yes Bach was a very old fashioned composer but if you listen to the first piece in the saint john passion  
you cant argue that it isn't moving and powerful, but i do agree romantic period composers are much more suited to "heavy classical"

Re: "Heavy Classical"
November 18, 2006, 12:49:24 AM
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I think metal is becoming a stepping stone.


For me, it's a continuity. 90% of what I listen to is classical/Romantic music, and the remaining 10% is about half metal.

I don't listen to any rock music. I want to hear artistically precise music with some philosophical ambition, and music of enduring aesthetic value, so that means some of the best metal and keyboard bands stick around. But after you get used to hearing a symphony and not a distorted guitar, is Brahms Sym. 2 as heavy as anything Deicide ever did? Hell yeah.

Check it out and be ready to do a couple listens so your "ear" can figure out how the symphonic sound works.

Re: "Heavy Classical"
November 18, 2006, 03:23:02 AM
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But after you get used to hearing a symphony and not a distorted guitar, is Brahms Sym. 2 as heavy as anything Deicide ever did? Hell yeah.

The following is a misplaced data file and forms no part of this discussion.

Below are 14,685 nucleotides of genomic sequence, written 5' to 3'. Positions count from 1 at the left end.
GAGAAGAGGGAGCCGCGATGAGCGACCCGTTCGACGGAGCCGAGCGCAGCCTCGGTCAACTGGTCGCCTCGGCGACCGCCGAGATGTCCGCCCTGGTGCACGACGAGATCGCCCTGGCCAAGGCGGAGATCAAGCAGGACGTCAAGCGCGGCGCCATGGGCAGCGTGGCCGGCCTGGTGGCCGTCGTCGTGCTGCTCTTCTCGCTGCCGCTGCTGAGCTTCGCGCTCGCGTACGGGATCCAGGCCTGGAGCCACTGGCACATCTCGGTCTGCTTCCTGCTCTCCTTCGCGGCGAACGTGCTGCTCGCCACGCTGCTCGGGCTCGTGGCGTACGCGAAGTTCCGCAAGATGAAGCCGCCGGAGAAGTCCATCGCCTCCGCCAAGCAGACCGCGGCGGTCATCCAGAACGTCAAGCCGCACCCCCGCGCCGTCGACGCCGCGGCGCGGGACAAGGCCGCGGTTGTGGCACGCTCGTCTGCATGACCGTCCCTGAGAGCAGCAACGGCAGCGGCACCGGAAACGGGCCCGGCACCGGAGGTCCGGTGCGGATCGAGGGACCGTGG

That's kind of what I mean.  You get into this kind of metal because you think that it's all the good things about "rock" music, without all the moron parts and then you get into classical through metal.  Finally, you see the classical music is much better than metal, even though the metal is very good, and you only just then realize what "heavy" means.  

No death metal band can compare to the heaviness of the wide range of intruments in some of the better pieces.  The constant melodies flowing over eachother and the ability to shift emotions at will shows you how limited even Black Metal can be as far as emotions go, in relation to "heaviness"

Re: "Heavy Classical"
November 18, 2006, 08:58:47 PM
For me it's good to have something to grow towards. I'll always like death metal and black metal, and some heavy metal, and some rock, but when I do not have much time and want a real headtrip I like to listen to classical radio. Some of it is quite poncy but the heavy stuff is \m/ without a guitar in sight (Varg can relax about his fear of Africa).

Re: "Heavy Classical"
November 20, 2006, 01:39:44 AM
i myself am an aspiring classical composer but will never lose sight of the ideals that metal upholds, although i will trade in my guitar and drum-kit for violin and cello i hope my music will still keep the same intensity that metal has.